We provide an interactive browser (ICGenealogy, 2016), which acts as a complement to existing resources such as ModelDB. It allows the comparison of channel models in five views: a similarity view focusing on the channel’s response kinetic scores (Figure 7A), a hierarchical tree view focusing on genealogical data (Figure 7B, top), an XY view to sort data by a given set of metadata dimensions (Figure 7B, middle), and a circular cluster view (Figure 7B, bottom). All these views feed a central comparison tool (Figure 7C), in which the metadata and traces for user-selected channel models can be viewed side-by-side. For specific examples of how to utilize this browser and to search for specific ion channel models, please refer to the instruction video (ICGenealogy, 2016) and manual (Supplementary file 1).

The ICGenealogy website allows for the interactive visualization of all data and analysis on the resource (ICGenealogy, 2016) (

(A) Schematic of similarity view on website. Channel models of the Kv family are displayed in the first two principal components of score space, colored by subtype (legend on left). Hovering over models brings up information tooltip (center), and clicking on a model displays Channel Details (bottom right). Selected models can be compared by click-and-drag (see instruction manual in Supplementary file 1 for more details). (B) Schematic of other three views available on the website. Hierarchy view: models are displayed in a graph with edges that represent family relations. XY view: any two selected metadata are plotted against each other. Cluster view: models are organized in a ring partitioned by clusters. (C) The channel comparison displays selected channels side-by-side with metadata (top) and current responses (bottom).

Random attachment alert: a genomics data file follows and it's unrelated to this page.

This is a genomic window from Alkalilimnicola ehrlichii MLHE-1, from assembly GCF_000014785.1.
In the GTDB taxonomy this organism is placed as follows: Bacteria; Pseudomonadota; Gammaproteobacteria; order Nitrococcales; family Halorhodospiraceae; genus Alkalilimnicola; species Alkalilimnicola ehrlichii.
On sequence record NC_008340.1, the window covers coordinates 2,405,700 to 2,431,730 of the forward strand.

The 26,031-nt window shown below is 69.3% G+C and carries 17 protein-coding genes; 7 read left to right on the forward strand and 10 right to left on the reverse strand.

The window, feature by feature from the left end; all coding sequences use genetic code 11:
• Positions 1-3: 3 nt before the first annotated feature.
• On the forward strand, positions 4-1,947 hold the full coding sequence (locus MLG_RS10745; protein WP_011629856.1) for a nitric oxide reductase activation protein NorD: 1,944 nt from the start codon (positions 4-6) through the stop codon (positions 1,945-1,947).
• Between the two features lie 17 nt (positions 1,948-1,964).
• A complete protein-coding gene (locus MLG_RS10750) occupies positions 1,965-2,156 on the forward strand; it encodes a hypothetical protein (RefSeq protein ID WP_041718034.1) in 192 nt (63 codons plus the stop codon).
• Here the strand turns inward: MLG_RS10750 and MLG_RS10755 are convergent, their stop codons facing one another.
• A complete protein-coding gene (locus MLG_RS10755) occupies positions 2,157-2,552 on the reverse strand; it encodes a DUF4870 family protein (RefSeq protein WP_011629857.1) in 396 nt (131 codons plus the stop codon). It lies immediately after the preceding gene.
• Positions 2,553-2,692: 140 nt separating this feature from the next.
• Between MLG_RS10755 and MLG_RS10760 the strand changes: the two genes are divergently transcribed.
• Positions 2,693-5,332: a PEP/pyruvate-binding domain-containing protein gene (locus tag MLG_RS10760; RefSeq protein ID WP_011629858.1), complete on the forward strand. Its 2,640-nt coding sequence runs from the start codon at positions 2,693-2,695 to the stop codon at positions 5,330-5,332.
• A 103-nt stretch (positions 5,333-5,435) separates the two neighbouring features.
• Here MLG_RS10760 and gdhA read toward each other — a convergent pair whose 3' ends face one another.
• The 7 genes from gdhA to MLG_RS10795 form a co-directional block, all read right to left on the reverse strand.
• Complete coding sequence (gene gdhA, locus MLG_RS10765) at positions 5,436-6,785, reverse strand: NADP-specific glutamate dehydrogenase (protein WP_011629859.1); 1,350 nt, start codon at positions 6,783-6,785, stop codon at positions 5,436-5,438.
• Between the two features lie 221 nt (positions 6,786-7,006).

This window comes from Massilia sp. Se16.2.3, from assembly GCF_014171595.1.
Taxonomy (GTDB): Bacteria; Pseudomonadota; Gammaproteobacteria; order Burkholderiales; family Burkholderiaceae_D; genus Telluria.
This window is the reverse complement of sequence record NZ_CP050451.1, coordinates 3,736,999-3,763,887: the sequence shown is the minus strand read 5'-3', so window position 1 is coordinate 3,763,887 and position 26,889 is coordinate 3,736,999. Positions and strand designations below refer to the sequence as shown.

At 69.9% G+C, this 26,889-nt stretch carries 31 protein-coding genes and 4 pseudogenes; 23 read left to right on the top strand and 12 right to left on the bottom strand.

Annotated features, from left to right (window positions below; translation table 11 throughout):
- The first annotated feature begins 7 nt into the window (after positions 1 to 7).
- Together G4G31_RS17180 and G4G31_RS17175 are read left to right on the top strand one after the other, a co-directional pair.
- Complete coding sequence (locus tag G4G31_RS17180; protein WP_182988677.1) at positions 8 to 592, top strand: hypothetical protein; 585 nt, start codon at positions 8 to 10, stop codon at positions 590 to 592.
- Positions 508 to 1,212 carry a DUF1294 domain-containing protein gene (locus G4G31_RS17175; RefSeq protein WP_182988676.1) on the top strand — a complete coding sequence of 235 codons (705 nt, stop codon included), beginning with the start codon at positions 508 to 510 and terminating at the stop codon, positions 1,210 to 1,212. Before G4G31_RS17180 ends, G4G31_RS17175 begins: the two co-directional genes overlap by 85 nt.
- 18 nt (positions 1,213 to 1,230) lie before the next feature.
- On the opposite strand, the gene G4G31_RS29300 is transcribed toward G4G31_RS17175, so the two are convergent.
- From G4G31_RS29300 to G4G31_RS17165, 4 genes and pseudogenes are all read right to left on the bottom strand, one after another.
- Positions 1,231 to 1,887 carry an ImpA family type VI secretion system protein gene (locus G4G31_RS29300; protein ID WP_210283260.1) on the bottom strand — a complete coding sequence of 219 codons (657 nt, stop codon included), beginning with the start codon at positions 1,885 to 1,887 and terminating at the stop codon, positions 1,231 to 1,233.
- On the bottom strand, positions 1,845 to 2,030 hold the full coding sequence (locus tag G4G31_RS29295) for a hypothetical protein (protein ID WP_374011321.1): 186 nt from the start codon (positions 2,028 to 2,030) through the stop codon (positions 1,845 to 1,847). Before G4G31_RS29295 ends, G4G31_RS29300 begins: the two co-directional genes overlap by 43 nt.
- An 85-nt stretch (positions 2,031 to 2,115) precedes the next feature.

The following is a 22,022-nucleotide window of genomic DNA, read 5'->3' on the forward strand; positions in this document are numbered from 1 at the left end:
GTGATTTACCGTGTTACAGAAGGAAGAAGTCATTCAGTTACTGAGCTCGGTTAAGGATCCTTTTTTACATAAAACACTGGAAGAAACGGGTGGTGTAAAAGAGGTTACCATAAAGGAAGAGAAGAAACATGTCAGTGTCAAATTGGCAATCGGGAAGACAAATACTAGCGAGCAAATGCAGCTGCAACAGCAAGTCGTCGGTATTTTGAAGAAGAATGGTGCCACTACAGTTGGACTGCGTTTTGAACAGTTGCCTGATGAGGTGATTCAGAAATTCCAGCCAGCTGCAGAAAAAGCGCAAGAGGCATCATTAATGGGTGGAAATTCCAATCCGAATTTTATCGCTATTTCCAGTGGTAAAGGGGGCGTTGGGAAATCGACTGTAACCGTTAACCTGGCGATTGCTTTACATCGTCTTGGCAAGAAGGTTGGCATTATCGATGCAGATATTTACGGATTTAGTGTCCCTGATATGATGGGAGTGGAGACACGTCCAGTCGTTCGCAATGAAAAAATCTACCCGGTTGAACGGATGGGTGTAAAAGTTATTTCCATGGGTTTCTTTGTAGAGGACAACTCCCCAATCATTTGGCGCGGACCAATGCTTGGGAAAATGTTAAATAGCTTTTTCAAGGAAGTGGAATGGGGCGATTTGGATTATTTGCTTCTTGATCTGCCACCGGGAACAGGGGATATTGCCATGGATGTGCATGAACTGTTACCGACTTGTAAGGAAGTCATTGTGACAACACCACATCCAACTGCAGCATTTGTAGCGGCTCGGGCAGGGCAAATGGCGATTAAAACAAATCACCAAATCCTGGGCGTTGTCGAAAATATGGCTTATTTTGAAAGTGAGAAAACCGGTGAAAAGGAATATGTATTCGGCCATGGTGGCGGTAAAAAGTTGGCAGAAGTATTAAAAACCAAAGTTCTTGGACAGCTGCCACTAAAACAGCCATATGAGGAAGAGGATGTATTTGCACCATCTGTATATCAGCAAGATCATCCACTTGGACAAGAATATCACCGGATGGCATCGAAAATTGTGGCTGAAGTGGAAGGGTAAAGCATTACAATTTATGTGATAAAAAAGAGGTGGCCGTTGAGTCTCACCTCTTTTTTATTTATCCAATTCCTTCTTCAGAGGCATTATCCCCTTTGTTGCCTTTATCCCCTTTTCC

Because our voltage-clamp protocols are inspired by experimental procedures, ion channel models can be compared directly to experiments in an automated fashion. We have taken the first steps in this direction by showing a comparison of both a new model and an experimental dataset to the resource here (Figure 6). While it is beyond the scope of the current study to integrate ion channel information from the IUPAR/BPS Guide to Pharmacology (Pawson et al., 2014), Channelpedia (Ranjan et al., 2011) or other sources, these are important future steps which would help standardize nomenclature. Beyond its usefulness for cataloguing ion channel model behavior and pedigree, our resource will enable better experimentally-constrained modeling, and presents a first step towards a unified functional map of ion channel dynamics in model and experiment.

Methods and materials

Pyramidal cell model (Figure 1)

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A model of a layer 2/3 pyramidal cell was adapted from a previous study (Traub et al., 2003), ModelDB ID no. 20756. It contained 68 soma-dendritic compartments and six axonal compartments, with the following active conductances: leak (gL), transient (inactivating) Na+ (gNaF), persistent (noninactivating) Na+ (gNaP), delayed rectifier K+ (gKDR), transient inactivating K+ (gKA), slowly activating and inactivating K+ (gK2), muscarinic receptor-suppressed K+ (gKM), fast voltage- and calcium-dependent K+ (gKC), a slow calcium-dependent K+ (gKAHP), low-threshold inactivating Ca2+ (gCaT), high-threshold non-inactivating Ca2+ (gCaH), hyperpolarization-activating cation conductance (gIh). We refer the reader to Traub et al. (2003) for channel kinetics, distribution and other details of the model.